Week 1 - Assignment: Draft a Research Problem, Purpose and Research Questions
Your dissertation topic will need to be aligned with your degree program (Business Administration) and specialization (Financial Management). For the purposes of this assignment, consider how you could research your chosen dissertation topic through a quantitative lens, using quantitative methods and research questions that are aligned with quantitative research (even if you plan to pursue qualitative methods for your dissertation).
Develop a problem statement, purpose statement, and research questions for your intended dissertation research that will use a quantitative approach. You may want to use the Methods Map to provide an overview of a quantitative approach. When using the map, it is recommended that you begin with “Quantitative Data Collection” which will provide a list of the method on the right. You can click on any of these for more information. Remember to look at the top box for definitions of terms/concepts.
This is to be based on: (1) the review of the literature in your topic area; (2) the identification of a problem based on your analysis of this literature; (3) adherence to the criteria necessary for a research-worthy problem and well formulated research questions as discussed in the School of Business Prospectus Template; and (4) your understanding of the alternative types of quantitative research studies.
Length: Your paper should be between 4-6 pages, not including title and reference page.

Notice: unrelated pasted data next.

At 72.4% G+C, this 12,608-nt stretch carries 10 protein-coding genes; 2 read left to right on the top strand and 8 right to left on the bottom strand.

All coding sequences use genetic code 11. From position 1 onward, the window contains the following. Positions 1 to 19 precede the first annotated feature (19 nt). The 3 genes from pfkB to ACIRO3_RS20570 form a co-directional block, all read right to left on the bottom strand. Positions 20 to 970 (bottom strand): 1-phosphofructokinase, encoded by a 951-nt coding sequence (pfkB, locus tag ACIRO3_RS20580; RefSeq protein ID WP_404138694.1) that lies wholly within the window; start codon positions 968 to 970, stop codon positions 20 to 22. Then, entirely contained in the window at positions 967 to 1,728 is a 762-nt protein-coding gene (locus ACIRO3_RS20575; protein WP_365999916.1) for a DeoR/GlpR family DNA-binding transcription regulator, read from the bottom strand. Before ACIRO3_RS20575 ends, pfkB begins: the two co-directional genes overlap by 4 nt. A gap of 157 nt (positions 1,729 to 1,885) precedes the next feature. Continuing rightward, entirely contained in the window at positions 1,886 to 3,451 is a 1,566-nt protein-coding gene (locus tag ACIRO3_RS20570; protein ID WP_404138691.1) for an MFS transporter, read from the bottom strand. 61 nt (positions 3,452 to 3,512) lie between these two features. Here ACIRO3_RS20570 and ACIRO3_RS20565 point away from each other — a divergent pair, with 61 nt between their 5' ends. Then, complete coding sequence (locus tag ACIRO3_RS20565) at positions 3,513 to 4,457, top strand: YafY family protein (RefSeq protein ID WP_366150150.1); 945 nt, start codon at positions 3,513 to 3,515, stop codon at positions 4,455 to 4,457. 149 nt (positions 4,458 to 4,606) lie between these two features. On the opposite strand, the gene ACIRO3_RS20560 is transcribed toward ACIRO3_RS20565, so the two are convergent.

References: Include a minimum of eight (8) scholarly resources.
Your paper should demonstrate thoughtful consideration of the ideas and concepts that are presented in the course and provide new thoughts and insights relating directly to this topic. Your response should reflect graduate-level writing and APA standards.
Overview of Quantitative Research and Review of Problem Statements
There are four main designs that you can use with a quantitative methodology, including descriptive, correlational, quasi-experimental, and experimental. You will need to look at your research study to figure out which design will be most appropriate for you to answer your research question. For example, if your research question talks about a relationship between multiple variables, you will likely choose a correlational design. An example of this type of research is provided in the study by Sow et al. (2017). While some of the specifics may vary from what you are required in your dissertation research, overall, it is a good example of a completed research study. You need to choose the design to best test your hypotheses and answer your research question. The Methods Map is a fun and interesting tool that provides an overview of not only alternative approaches but aa number of methodological procedures.
As previously noted, before researchers can even think about the research design, it is essential to start at the foundation of the business research process and that is defining the problem. It is extremely important to define the problem carefully because the definition will determine the purpose of the research and the research design. In this course, the focus is on problems whose purpose involves the use of a quantitative approach.
Once you have examined the approaches to quantitative research, you need to present your problem statement, research purpose, and research questions making sure that the purpose is consistent with a quantitative study. (Yes…if you are thinking that the method stems from the purpose and the research questions, and not the other way around, you are correct. In this case, however, make sure you are developing research questions consistent with a quantitative study.